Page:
Not Everyone Goes to Heaven

“Enter by the narrow gate. For the gate is wide and the way is easy that leads to destruction, and those who enter by it are many. For the gate is narrow and the way is hard that leads to life, and those who find it are few” (Matthew 7:13-14).

Some passages in the Bible can quickly awaken us from spiritual cruise control. Jesus did most of the talking about eternal destinies, whether saved in heaven or lost to a Christless eternity. We don’t like to dwell on these matters, but we cannot shake the clear statements of Scripture: Not all people go to heaven.

Jesus said something equally sobering in Matthew 25:41:

“Then he will say to those on his left, ‘Depart from me, you cursed, into the eternal fire prepared for the devil and his angels.’ ”

This fact alone provides more than enough reason to get out the good word of salvation to those apart from Christ. Let’s review a few paths that won’t take one to heaven:

  1. Good works.
    We often hear at funerals that the decedent was “a good person” or “would help anyone in need.” Such virtues should be commended, but they will not get anyone closer to heaven.
  2. Good pedigree.
    Many people come from religious homes, even Christian families. But each person shall stand before God on their own. A parent’s faith will not inch us closer to God nor grant us admittance into heaven.
  3. Good intentions.
    Many people plan to turn to God sometime in the future. But God reminds us that now is the time to turn to Him (2 Corinthians 6:2). Young people want to build their careers or start a family. Mid-lifers want to build on their accomplishments and accumulate all the goods they can. Even older retirees will put off coming to God and promise themselves another day to do it. Good intentions fall short, in fact, we tend to grow more hardened with time.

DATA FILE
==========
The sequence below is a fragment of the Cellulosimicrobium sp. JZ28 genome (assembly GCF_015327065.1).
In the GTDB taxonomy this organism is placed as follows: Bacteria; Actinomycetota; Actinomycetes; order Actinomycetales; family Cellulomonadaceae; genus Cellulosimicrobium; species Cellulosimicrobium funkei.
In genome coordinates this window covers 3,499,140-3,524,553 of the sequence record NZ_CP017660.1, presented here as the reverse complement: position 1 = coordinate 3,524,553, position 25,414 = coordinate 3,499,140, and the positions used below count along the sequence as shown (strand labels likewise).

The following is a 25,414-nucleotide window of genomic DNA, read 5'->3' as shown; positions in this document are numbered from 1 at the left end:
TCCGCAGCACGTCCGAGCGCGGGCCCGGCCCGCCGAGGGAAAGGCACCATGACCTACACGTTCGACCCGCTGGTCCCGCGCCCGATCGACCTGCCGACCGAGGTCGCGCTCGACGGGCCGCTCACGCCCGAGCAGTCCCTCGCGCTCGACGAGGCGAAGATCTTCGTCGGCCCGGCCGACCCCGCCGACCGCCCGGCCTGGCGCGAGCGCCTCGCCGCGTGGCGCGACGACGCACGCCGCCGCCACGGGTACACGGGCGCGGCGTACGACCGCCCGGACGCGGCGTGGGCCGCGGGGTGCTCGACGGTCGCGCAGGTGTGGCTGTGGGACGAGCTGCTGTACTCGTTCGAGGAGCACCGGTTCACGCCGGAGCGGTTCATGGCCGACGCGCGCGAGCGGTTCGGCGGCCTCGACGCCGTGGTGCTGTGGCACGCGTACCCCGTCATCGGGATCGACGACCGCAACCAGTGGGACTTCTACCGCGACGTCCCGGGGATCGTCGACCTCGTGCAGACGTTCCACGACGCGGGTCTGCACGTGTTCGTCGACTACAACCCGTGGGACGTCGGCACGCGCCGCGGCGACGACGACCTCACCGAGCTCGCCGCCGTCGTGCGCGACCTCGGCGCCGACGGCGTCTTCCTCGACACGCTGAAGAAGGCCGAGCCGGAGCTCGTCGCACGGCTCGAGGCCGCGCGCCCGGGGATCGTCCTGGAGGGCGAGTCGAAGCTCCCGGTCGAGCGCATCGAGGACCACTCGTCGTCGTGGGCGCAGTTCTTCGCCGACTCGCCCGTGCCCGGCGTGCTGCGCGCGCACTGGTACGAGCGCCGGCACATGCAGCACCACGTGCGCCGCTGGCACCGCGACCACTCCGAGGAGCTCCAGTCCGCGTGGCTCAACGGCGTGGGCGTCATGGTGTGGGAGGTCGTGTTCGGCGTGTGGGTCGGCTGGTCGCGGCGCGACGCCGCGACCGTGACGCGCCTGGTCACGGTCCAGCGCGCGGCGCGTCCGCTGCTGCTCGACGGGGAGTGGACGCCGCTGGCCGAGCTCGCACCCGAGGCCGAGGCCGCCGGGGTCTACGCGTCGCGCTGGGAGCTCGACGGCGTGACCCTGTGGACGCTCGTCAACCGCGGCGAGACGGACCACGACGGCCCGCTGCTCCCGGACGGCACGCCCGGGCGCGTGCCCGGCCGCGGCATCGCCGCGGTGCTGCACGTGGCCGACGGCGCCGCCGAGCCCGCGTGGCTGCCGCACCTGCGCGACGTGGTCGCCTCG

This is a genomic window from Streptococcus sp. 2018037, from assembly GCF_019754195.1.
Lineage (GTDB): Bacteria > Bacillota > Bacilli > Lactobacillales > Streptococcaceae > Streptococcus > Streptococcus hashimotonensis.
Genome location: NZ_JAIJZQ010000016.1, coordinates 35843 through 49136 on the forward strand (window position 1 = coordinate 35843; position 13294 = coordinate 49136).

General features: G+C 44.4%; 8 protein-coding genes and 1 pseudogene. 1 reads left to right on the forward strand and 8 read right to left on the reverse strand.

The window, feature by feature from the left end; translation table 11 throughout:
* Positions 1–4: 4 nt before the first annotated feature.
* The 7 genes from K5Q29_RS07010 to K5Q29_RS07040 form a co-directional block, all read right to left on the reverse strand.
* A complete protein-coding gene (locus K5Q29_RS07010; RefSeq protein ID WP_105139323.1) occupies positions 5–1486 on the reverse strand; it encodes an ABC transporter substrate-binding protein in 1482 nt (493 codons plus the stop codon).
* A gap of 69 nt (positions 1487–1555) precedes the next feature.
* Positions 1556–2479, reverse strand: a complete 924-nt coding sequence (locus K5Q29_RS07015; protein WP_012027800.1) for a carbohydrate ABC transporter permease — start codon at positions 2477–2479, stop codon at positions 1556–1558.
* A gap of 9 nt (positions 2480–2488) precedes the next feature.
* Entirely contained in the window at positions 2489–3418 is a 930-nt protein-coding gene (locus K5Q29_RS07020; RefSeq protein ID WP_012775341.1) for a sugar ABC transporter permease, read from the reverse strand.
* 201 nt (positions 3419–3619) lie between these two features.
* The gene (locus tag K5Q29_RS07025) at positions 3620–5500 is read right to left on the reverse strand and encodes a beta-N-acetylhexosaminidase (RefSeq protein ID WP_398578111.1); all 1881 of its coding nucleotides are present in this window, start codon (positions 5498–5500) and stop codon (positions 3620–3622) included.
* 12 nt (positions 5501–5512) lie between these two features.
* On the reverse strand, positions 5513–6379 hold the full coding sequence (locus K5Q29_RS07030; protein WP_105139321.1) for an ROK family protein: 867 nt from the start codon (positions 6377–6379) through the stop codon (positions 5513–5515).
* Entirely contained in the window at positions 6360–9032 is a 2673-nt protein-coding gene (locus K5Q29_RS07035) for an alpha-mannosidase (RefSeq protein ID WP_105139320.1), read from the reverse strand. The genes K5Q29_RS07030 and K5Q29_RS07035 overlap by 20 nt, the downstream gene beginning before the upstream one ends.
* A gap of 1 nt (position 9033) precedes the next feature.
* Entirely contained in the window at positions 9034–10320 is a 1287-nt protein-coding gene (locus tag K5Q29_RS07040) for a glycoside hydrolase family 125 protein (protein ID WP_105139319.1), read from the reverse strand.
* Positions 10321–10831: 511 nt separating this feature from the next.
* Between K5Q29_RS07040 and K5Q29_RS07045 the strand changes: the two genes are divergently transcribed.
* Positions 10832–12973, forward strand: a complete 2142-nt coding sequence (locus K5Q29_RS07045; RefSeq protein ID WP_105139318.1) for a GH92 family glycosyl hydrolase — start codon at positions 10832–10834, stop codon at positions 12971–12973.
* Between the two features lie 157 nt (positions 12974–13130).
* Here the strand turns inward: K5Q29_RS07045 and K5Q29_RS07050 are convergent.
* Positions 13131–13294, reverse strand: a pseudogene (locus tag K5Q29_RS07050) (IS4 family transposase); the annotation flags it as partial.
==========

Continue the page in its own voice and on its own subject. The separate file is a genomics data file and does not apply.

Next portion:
What about God’s people? They too need to realize that time is slipping away for millions of people that do not know God. We must not kid ourselves into thinking that God will go easy on those who reject him. We do serve a God who loves sinners, but He also judges according to His righteous standards.

What can we do?

  1. Continue to pray for those who do not know God.
    At Sunrise we use our “10 for 10,” praying for people during the weeks leading up to Easter. Why not continue to pray for them? Who can think of a better habit to develop than to pray for lost sinners?
  2. Lovingly witness to those without Christ.
    You might start by inviting them to church or sharing your testimony. You do not need to speak eloquently or with style. You only need to be sincere.
  3. Support Gospel teaching churches that reach out.
    Some churches teach the Word but fail to proclaim salvation to lost people. But what kinds of churches should we throw our support to? We should support churches and ministries that obey the Great Commission in Matthew 28:18-20.

Whatever we do, we must not lose focus on our main calling in life. God can use us to impact lives for Christ.

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